Centers of Excellence – the Future of Outsourcing?
Each year it becomes increasingly more challenging for IT outsourcing companies to grow and develop their business. Global software outsourcing market is restlessly expanding. In 2017 the market size of information technology outsourcing amounted to 64.3 billion U.S. dollars. More and more small-scale companies appear year after year. And technology itself is changing quickly. Outsourcers are constantly in a rush to acquire new technology expertise to remain competitive. Here on the market if you don’t react fast enough, in the best case scenario, you’ll have to narrow down your professional direction, in the worst – leave the market.
Centers of Excellence (CoE) – the team that focuses on researching and implementing the best practices in a particular niche – can be a solution to the problems that software development outsourcing companies face.
Let’s take a look at the outsourcing market main issues. To make it simpler and more comprehensive, I’ll call these issues ‘client-related’ and ‘employee-related.’
The client-related issue: how do you align sales with development?
Ideally, an outsourcing company has several large, long-term projects (clients) with good rates. These projects grow slowly but steadily so there’s enough time to search for new employees to expand the team. Such projects, however, exist only in the perfect world. The reality looks more like this: most projects are short-term, developers work at low rates, the project price is fixed, a client fully manages their team (if we're talking about an outstaffing business model), and you must constantly fight with the client to prove that you need to increase the number of hours.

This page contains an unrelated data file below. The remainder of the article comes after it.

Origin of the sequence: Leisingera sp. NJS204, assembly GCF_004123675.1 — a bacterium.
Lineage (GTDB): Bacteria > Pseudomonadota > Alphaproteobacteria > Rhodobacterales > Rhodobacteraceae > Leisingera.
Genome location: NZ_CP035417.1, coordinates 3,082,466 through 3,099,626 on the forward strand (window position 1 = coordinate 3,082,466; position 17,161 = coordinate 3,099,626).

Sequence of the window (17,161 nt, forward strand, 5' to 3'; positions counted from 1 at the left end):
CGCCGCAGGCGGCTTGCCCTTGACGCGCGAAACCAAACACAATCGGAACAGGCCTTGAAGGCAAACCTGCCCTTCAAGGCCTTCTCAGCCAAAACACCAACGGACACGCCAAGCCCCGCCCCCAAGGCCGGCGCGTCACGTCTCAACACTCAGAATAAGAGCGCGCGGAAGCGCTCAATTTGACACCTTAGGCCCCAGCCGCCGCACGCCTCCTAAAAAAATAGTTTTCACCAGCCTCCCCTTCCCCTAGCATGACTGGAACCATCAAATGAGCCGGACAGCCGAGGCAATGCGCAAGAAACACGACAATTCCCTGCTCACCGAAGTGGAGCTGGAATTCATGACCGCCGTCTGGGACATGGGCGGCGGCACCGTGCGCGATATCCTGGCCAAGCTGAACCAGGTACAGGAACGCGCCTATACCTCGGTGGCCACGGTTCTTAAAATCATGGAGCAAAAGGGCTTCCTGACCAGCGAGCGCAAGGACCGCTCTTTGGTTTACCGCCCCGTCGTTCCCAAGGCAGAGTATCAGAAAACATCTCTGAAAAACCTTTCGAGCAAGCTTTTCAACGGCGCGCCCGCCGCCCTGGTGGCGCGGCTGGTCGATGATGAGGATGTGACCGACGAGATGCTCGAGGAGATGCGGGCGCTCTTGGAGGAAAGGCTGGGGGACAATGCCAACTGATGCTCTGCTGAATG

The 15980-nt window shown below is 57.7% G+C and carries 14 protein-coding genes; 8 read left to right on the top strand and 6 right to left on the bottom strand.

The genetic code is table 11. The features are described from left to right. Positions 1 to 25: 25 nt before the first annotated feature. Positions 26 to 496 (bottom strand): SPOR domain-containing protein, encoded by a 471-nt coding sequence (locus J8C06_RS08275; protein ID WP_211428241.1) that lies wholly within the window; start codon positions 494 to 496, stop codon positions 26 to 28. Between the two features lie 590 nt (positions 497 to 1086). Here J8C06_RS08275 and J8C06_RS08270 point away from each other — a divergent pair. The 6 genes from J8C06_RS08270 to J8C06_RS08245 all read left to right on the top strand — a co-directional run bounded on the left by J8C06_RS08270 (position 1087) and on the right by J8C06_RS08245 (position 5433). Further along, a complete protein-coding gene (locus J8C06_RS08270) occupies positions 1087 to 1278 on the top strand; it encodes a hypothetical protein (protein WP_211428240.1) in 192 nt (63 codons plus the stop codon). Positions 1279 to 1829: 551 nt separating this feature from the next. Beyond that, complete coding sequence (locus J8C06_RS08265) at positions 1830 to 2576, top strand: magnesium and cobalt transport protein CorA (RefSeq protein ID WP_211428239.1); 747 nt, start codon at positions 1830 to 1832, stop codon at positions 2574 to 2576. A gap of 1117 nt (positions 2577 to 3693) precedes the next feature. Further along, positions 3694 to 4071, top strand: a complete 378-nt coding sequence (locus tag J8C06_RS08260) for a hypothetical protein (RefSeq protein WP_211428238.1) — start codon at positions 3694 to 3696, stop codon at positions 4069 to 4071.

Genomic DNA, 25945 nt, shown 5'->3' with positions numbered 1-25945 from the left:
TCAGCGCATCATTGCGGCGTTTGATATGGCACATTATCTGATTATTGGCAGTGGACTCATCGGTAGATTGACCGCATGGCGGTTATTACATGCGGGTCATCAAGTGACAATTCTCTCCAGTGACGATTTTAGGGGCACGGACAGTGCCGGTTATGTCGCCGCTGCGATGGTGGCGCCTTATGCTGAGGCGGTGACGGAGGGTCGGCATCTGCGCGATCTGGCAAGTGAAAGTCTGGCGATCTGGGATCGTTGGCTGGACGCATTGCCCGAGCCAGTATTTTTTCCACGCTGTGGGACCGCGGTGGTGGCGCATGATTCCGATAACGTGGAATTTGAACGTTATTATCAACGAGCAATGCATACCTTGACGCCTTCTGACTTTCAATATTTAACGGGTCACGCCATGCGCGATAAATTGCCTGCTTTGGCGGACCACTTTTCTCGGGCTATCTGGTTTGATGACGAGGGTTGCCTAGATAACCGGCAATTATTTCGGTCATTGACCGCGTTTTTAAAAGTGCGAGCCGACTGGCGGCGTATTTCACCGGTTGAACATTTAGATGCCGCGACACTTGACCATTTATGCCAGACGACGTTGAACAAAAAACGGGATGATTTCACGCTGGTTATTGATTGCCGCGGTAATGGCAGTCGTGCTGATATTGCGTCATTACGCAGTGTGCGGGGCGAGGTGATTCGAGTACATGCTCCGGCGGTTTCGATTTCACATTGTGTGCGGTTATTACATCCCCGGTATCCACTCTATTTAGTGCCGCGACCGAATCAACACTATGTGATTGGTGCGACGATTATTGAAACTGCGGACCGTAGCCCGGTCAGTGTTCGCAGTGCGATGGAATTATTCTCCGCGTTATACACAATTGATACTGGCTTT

Finding good, profitable deals is one of the biggest problems we face on the outsourcing market. To resolve it, software development companies call for a great sales department. We all know that the IT sales are special in their own way. As a rule, a sale takes two steps:
1. Step 1: First, the sales expert finds a software development project and gets the company to discuss it with the client. Then, the technical team must convince this potential client that they possess relevant competencies and experience, and that the client will only benefit from working with them.
2. Step 2: The second step usually involves a technical research, project estimation, design review, demonstration of the existing solutions, etc. Here, a team of developers comes into play alongside the sales department. The sales expert must be confident that all technical specialists are really competent and able to implement the project.
An efficient combination of sales and development is the primary objective of the Centers of Excellence (CoE).
Next, I will tell you about the second issue – an ‘employee’ issue, to make it more clear why an IT company should create their own CoE.
The employee-related issue: how do you stop missing opportunities because of unplanned turnovers?
Suppose you’ve resolved the previous issue and found a good project. You’ve signed a deal for 10 developers, five of which are already working in your company and are ready to begin working on a new project. The core of the team is in place, and there is also a technical lead who will be in charge of the project. It's his or her job to hire five more programmers. Everything looks quite optimistically. Your developers are already anticipating a tasty bonus by the end of the year and you are preparing a success story for your case portfolio.